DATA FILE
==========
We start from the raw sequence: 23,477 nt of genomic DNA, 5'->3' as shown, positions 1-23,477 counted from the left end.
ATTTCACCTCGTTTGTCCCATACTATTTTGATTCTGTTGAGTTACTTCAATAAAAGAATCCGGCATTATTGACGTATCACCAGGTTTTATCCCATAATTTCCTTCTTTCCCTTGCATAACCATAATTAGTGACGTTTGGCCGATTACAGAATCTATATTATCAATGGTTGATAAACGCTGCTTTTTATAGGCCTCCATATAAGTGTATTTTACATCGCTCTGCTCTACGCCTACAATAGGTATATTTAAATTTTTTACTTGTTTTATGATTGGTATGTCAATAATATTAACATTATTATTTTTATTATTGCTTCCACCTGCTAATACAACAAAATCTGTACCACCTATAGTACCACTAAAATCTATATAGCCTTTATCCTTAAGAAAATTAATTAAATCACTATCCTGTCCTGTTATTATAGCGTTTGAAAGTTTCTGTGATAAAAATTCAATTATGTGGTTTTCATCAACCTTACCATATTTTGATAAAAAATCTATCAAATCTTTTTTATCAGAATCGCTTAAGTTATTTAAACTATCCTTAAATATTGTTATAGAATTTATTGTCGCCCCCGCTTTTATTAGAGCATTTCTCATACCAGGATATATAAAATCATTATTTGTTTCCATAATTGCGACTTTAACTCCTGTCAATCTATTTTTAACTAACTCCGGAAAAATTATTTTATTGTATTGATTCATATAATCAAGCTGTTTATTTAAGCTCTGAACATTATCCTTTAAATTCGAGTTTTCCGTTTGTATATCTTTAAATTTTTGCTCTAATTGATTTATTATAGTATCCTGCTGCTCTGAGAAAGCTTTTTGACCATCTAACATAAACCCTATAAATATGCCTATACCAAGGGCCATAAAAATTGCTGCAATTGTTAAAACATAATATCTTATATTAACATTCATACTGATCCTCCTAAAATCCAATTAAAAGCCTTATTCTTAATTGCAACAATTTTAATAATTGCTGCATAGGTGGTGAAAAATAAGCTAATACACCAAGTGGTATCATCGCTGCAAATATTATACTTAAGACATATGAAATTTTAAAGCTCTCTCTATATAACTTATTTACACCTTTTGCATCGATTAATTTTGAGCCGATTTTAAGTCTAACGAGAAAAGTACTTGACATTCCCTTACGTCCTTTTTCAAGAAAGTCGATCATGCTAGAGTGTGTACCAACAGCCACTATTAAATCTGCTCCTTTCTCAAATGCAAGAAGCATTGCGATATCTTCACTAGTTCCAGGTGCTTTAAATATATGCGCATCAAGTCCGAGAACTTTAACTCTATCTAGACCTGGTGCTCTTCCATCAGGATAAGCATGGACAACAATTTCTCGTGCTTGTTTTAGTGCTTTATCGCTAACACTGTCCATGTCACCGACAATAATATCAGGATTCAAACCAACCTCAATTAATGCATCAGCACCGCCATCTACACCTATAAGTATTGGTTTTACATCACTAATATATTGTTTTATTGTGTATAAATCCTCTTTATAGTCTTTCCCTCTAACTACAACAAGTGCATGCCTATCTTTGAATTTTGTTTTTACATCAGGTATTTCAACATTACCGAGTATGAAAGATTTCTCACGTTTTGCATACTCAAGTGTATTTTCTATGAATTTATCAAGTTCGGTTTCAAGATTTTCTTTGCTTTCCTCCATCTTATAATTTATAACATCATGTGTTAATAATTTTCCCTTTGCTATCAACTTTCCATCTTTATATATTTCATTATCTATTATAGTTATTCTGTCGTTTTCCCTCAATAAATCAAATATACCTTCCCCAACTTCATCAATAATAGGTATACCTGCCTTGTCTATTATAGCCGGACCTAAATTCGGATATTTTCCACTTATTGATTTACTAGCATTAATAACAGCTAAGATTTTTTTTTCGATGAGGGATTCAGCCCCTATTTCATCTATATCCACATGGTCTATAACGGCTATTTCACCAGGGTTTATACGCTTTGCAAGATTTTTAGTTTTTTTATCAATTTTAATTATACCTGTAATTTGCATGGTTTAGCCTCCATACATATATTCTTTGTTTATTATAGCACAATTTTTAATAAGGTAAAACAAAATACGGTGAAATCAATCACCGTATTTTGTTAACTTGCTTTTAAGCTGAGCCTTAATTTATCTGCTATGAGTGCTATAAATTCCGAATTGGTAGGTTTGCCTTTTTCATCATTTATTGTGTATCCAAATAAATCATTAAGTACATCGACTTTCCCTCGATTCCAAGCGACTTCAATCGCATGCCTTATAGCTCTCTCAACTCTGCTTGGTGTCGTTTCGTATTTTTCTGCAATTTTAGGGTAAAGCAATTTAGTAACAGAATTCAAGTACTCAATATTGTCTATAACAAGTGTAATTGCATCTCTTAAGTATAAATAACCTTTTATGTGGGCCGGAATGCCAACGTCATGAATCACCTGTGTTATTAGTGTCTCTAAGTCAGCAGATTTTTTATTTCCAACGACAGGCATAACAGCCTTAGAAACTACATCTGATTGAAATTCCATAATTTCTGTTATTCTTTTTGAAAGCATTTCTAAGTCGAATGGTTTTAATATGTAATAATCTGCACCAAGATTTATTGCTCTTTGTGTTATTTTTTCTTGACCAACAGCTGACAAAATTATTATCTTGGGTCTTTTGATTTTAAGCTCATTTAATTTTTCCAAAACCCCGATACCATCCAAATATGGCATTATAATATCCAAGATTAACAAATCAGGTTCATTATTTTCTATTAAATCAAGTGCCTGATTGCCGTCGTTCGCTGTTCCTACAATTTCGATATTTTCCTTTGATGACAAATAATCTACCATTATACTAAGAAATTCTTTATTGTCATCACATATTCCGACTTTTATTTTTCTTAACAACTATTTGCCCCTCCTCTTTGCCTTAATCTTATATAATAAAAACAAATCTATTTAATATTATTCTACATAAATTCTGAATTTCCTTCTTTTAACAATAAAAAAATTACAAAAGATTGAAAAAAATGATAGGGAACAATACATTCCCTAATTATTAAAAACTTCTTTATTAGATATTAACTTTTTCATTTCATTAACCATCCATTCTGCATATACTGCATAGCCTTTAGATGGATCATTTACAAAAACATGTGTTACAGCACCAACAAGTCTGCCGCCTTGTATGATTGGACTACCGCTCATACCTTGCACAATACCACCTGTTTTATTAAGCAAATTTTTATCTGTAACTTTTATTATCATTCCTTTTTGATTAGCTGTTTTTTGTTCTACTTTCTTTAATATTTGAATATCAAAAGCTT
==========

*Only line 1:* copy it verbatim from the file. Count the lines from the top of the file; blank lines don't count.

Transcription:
We start from the raw sequence: 23,477 nt of genomic DNA, 5'->3' as shown, positions 1-23,477 counted from the left end.